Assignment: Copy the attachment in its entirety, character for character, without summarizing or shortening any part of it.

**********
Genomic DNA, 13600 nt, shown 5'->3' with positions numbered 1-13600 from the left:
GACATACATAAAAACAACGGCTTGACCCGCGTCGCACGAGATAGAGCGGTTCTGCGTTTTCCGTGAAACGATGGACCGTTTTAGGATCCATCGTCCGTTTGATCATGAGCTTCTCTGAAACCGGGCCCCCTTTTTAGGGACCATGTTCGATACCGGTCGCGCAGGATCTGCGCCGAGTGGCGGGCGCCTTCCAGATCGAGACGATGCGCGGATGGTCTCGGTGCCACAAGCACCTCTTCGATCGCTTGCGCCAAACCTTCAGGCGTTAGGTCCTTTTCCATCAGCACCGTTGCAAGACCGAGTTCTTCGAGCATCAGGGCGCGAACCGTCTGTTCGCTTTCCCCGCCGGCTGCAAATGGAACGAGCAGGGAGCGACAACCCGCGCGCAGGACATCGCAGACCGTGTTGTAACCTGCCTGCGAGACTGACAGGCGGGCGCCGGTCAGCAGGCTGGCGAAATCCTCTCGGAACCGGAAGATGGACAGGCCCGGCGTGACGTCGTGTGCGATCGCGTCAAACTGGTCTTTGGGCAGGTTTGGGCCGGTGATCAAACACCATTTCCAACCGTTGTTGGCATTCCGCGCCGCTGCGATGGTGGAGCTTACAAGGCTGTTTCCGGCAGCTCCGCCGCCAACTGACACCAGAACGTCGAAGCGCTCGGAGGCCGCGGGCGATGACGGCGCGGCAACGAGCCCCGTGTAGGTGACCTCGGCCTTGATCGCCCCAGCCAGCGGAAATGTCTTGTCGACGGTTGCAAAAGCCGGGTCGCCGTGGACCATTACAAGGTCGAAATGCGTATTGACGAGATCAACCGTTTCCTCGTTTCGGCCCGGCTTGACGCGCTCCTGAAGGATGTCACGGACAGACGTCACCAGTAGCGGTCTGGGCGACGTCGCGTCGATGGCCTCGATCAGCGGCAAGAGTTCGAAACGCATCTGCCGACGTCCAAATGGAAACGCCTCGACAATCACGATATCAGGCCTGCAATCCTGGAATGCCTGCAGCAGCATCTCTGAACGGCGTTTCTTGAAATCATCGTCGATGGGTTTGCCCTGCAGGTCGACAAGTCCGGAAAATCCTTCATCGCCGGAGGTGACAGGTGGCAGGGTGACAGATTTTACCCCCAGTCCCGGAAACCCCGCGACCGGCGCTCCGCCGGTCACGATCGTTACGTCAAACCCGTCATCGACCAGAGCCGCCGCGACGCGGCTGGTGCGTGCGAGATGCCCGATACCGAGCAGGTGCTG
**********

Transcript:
Genomic DNA, 13600 nt, shown 5'->3' with positions numbered 1-13600 from the left:
GACATACATAAAAACAACGGCTTGACCCGCGTCGCACGAGATAGAGCGGTTCTGCGTTTTCCGTGAAACGATGGACCGTTTTAGGATCCATCGTCCGTTTGATCATGAGCTTCTCTGAAACCGGGCCCCCTTTTTAGGGACCATGTTCGATACCGGTCGCGCAGGATCTGCGCCGAGTGGCGGGCGCCTTCCAGATCGAGACGATGCGCGGATGGTCTCGGTGCCACAAGCACCTCTTCGATCGCTTGCGCCAAACCTTCAGGCGTTAGGTCCTTTTCCATCAGCACCGTTGCAAGACCGAGTTCTTCGAGCATCAGGGCGCGAACCGTCTGTTCGCTTTCCCCGCCGGCTGCAAATGGAACGAGCAGGGAGCGACAACCCGCGCGCAGGACATCGCAGACCGTGTTGTAACCTGCCTGCGAGACTGACAGGCGGGCGCCGGTCAGCAGGCTGGCGAAATCCTCTCGGAACCGGAAGATGGACAGGCCCGGCGTGACGTCGTGTGCGATCGCGTCAAACTGGTCTTTGGGCAGGTTTGGGCCGGTGATCAAACACCATTTCCAACCGTTGTTGGCATTCCGCGCCGCTGCGATGGTGGAGCTTACAAGGCTGTTTCCGGCAGCTCCGCCGCCAACTGACACCAGAACGTCGAAGCGCTCGGAGGCCGCGGGCGATGACGGCGCGGCAACGAGCCCCGTGTAGGTGACCTCGGCCTTGATCGCCCCAGCCAGCGGAAATGTCTTGTCGACGGTTGCAAAAGCCGGGTCGCCGTGGACCATTACAAGGTCGAAATGCGTATTGACGAGATCAACCGTTTCCTCGTTTCGGCCCGGCTTGACGCGCTCCTGAAGGATGTCACGGACAGACGTCACCAGTAGCGGTCTGGGCGACGTCGCGTCGATGGCCTCGATCAGCGGCAAGAGTTCGAAACGCATCTGCCGACGTCCAAATGGAAACGCCTCGACAATCACGATATCAGGCCTGCAATCCTGGAATGCCTGCAGCAGCATCTCTGAACGGCGTTTCTTGAAATCATCGTCGATGGGTTTGCCCTGCAGGTCGACAAGTCCGGAAAATCCTTCATCGCCGGAGGTGACAGGTGGCAGGGTGACAGATTTTACCCCCAGTCCCGGAAACCCCGCGACCGGCGCTCCGCCGGTCACGATCGTTACGTCAAACCCGTCATCGACCAGAGCCGCCGCGACGCGGCTGGTGCGTGCGAGATGCCCGATACCGAGCAGGTGCTG